This book is the 23rd in the Jack Reacher series, and though no doubt it will appeal to the Reacher Creatures who will seemingly buy anything with his name attached, a little like the Beatles tat marketing rubbish back in the day, the problem with this book is that the plot is skimpy at best.
It centres around a tiny ring that Reacher sees in a pawn shop window – didn’t put Reacher down as a Bargain Hunt aficionado, but there we are, he must be getting on that way, age wise – welcome to the club, pal.
Anyway, the ring is a rare thing, given or awarded to a cadet passing out of Westpoint, as did Reacher back in the day, and a memento to be cherished for all time, and the thing is, the ring is so tiny it would not even go on Reacher’s pinky – meaning ladies and gentlemen?
Yes, you’ve got it, it belonged to a slight young woman, and Reacher can’t let that pass without finding out why she gave it up. (Or had it taken from her.) He buys the ring and he’s already on the road, searching for her, and that finger too, to return the ring to its rightful place, and not for the first time in Reacher books that all has echoes of fairy stories from long ago. That’s the main thrust of the plot, plus a man who may or may not have been eaten by a bear! Which is an interesting thought.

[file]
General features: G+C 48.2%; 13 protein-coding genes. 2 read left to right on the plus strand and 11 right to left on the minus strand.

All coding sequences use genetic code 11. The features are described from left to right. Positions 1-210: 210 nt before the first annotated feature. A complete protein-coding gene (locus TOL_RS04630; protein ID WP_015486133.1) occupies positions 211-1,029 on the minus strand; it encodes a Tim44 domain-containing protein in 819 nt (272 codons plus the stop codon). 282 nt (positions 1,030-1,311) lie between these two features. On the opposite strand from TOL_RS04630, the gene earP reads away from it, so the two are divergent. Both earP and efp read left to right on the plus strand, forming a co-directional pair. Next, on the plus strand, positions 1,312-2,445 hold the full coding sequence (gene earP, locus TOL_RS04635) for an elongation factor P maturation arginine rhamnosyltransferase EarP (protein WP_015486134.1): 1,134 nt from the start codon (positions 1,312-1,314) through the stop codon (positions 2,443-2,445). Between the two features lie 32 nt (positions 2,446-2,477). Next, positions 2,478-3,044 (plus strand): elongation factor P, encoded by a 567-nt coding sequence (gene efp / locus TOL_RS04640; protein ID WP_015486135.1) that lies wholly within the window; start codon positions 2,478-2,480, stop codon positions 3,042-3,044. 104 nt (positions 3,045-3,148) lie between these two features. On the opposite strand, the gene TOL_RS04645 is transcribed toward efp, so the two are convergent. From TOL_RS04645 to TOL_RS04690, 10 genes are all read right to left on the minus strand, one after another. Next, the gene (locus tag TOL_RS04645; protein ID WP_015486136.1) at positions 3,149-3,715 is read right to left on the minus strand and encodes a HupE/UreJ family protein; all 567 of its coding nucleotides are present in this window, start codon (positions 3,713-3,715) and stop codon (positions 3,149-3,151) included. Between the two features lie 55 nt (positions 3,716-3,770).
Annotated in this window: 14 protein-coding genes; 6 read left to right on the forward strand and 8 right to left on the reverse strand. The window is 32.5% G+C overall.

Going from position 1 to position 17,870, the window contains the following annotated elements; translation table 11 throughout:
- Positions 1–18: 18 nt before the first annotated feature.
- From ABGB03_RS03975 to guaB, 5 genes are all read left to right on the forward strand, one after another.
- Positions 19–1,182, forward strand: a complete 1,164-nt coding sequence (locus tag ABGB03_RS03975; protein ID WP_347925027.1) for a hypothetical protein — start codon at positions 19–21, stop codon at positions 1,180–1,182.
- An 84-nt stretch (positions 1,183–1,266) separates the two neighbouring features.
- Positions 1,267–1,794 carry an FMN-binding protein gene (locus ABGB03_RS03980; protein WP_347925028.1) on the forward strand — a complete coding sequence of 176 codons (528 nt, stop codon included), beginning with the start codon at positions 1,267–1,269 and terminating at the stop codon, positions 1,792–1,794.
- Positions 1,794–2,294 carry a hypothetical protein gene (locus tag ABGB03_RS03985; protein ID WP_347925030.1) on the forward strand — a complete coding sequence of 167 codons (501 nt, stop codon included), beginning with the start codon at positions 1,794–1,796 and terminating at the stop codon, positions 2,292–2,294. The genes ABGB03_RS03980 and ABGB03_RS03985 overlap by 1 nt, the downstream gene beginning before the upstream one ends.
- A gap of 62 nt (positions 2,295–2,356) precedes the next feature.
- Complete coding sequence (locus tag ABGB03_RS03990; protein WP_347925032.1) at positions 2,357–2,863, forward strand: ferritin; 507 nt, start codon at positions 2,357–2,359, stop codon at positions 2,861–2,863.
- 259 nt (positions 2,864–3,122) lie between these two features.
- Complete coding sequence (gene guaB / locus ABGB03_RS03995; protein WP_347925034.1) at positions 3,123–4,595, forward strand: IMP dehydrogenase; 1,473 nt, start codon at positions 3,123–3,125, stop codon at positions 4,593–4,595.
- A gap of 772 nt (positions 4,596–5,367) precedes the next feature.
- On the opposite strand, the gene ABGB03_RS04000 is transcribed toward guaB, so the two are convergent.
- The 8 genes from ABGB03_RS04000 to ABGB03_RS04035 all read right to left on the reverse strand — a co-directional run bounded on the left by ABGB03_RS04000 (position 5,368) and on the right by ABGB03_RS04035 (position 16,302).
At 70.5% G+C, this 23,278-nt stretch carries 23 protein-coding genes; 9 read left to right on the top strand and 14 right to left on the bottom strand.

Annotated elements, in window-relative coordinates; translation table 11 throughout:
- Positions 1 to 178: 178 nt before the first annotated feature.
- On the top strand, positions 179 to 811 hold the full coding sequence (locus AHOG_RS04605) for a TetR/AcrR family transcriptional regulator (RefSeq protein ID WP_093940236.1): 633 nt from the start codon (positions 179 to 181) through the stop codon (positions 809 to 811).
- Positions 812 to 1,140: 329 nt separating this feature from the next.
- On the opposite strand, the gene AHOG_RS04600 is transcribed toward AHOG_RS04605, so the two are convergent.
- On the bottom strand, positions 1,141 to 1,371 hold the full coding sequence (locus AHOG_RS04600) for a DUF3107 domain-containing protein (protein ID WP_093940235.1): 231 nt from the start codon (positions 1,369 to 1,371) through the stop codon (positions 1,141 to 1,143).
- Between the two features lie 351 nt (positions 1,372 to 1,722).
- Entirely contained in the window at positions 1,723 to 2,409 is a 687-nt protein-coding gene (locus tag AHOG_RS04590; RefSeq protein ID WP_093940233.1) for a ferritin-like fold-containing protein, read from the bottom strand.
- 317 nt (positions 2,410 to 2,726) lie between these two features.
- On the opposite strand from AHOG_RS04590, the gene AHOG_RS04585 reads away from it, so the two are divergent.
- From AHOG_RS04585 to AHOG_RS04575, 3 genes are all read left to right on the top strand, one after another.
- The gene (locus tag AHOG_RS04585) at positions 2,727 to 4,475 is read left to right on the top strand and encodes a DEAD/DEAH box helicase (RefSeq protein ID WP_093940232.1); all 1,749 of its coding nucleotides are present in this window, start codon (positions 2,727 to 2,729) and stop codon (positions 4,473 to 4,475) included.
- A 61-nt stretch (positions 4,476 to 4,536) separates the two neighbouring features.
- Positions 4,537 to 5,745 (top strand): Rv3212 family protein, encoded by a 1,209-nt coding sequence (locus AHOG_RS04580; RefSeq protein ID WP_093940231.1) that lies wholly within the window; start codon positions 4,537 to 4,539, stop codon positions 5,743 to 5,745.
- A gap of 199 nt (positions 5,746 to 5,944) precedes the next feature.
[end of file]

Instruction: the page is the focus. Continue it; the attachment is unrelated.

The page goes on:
A Jack Reacher book is sold every nine seconds, so the final blurb blares out, and I can believe that too. You see them in every railway station and airport bookstore across the planet, but here’s an interesting thing. I have seen quite a few copies of this very book – still the most recent one, note – languishing in charity shops for a few pence, pristine and obviously unread, so what does that tell us, Jack?
It says that quite a few gift recipients have simply given up on reading the blessed things, and tossed them out, almost as soon as the present-giver had left the building.
So did I enjoy it? Of course I enjoyed it! I am after all, for my sins, something of a Reacher Creature myself, having read every one of the darned things, and I read it quickly too, but the problem is that with each passing one the plots seem to get thinner and less reader-involving – just my opinion, and glancing at the hundreds of reviews I am not alone in thinking that.
We all know how hard it is to keep churning out super books with great plots – and these books are still eminently readable, but hey, if you want a great plot try any of the first five in the series and you will see how much better they are than the last five.
We’ll miss him when he’s gone, both Jack and Lee, and thankfully there’s no sign that he is about to retire, or be retired. Fact is, it wouldn’t surprise me if we were writing and reading precisely the same comments here twenty years from now, those of us that are still about, that is – and one more book a year and we’d be right up there approaching the half century.
In the meantime, scour the charity shops, for there’s a chance you’ll find a copy there. Today this book was £9.50 (hardback) in Tesco’s, and 20p (I kid you not) in the Scope charity shop in the high street, unread, untouched, and unblemished throughout. You decide! I know which I’d choose.